Dental injuries or diseases can sometimes be red flags for human trafficking, which is why dentists should know which patients are at risk and how to intervene, according to a webinar hosted by the ADA on February 23.
During the webinar, Dr. Merle Carter, vice chair of emergency medicine for Einstein Healthcare Network, provided an overview of human trafficking, who is most at risk for it, and which signs dentists should look out for in the exam room.
"Patients have terrible access to medical care, they have even worse access to dental care, terrible access to dental hygiene products, and some of the work that they do puts their oral health at grave risk," she said.
If a patient comes in without personal identification or documents, or is accompanied by a controlling person, that might be a red flag. Additionally, if the person accompanying the patient seems more concerned about how the patient looks than the patient does, Carter said that could be a warning that the patient might be a victim of human trafficking.
"Traffickers are often very interested in making sure that their victims still are sellable, and so they have a vested interest in making sure that their dental work or their facial features and all those kinds of things still represent a good product," Carter said.
Dentists should also be on the lookout for intraoral infections, like gonorrheal pharyngitis, Carter noted.
"Often, the victims in the sex trafficking arena will have intraoral infections, maybe gonorrhea. It may be chlamydia" Carter said.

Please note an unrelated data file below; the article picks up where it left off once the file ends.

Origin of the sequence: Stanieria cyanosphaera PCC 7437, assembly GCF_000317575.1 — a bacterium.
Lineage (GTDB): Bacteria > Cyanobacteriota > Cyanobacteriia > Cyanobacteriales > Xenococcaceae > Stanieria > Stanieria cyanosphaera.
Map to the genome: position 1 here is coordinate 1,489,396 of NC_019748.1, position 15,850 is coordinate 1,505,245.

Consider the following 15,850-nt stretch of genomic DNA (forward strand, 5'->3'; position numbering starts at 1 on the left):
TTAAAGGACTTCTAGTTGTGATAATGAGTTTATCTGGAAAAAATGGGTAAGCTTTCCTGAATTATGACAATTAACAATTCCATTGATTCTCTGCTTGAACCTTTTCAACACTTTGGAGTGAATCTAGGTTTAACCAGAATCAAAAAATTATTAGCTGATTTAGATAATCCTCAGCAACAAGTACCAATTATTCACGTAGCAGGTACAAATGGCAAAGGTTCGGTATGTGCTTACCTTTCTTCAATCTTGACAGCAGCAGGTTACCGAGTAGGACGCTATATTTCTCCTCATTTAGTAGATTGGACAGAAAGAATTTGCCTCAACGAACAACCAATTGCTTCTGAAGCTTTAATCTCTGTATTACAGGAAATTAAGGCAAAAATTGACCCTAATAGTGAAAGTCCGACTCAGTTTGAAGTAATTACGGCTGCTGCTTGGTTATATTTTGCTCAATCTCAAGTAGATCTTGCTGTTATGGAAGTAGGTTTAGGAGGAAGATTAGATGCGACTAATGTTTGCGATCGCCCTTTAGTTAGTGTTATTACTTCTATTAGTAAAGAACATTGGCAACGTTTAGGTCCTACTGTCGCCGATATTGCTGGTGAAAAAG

Dentists should ask patients about sore throats and examine the back of their throat for any possible symptoms.
Other less common red flags Carter mentioned included tertiary syphilis on the lips or teeth, a frenulum injury, or traumatic ulcers and hematomas of the lips.
"Some of the things on here are just not common," Carter said. "And traffic victims are very high risk for developing some of these things over and over again."
Even branding can occur in the mouth, which Carter illustrated with an image of branding that had occurred on the inner bottom lip of a woman. Patients often will say that they are not sure how the branding or other injuries happened, Carter said.
"Obviously, she got branded on the lip, but sometimes they will tell you, 'I just got punched in the face,' or 'I'm not sure,'" Carter said. "It's very difficult, as you know, to have a frenulum injury."
Intervening on behalf of the patient
If a dentist suspects a patient of being a victim of trafficking, it is important to speak to the patient privately, Carter noted. If the patient is not alone, find a way to ensure privacy. One of Carter's strategies is to order a fake exam, such as an x-ray, to separate the patient from the individual who accompanied them.
There are questions that dentists can ask to learn if the patient has control over his or her own life, money, wages, or the ability to move freely. Some questions that dentists may ask include the following:
- Is your mobility and movement restricted at all?
- Are you threatened or intimidated?
- Has anyone ever taken your identification paperwork?
- Do you have access to the money you make?
Some patients may not speak English and language services may be needed, Carter noted.
"Some patients that you will see may not speak English, and so it's important to have strategies in place in your clinical environments where interpreters are available or interpreter services either through a phone or some other electronic means," Carter said.
Further resources for dentists
Dentists can seek out additional training through the Office for Victims of Crime, which has online courses. Carter also encouraged dentists to jot down the phone number to the National Human Trafficking Hotline (1-888-373-7888).
"Our victims are actually coming into contact with people that can help them every day," Carter said. "And health services, including medical [and] dental, are in the top three of those points of access for help. We really do owe it to our communities ... to have an increased awareness of what this is, how to identify it, and then what to do with it afterwards."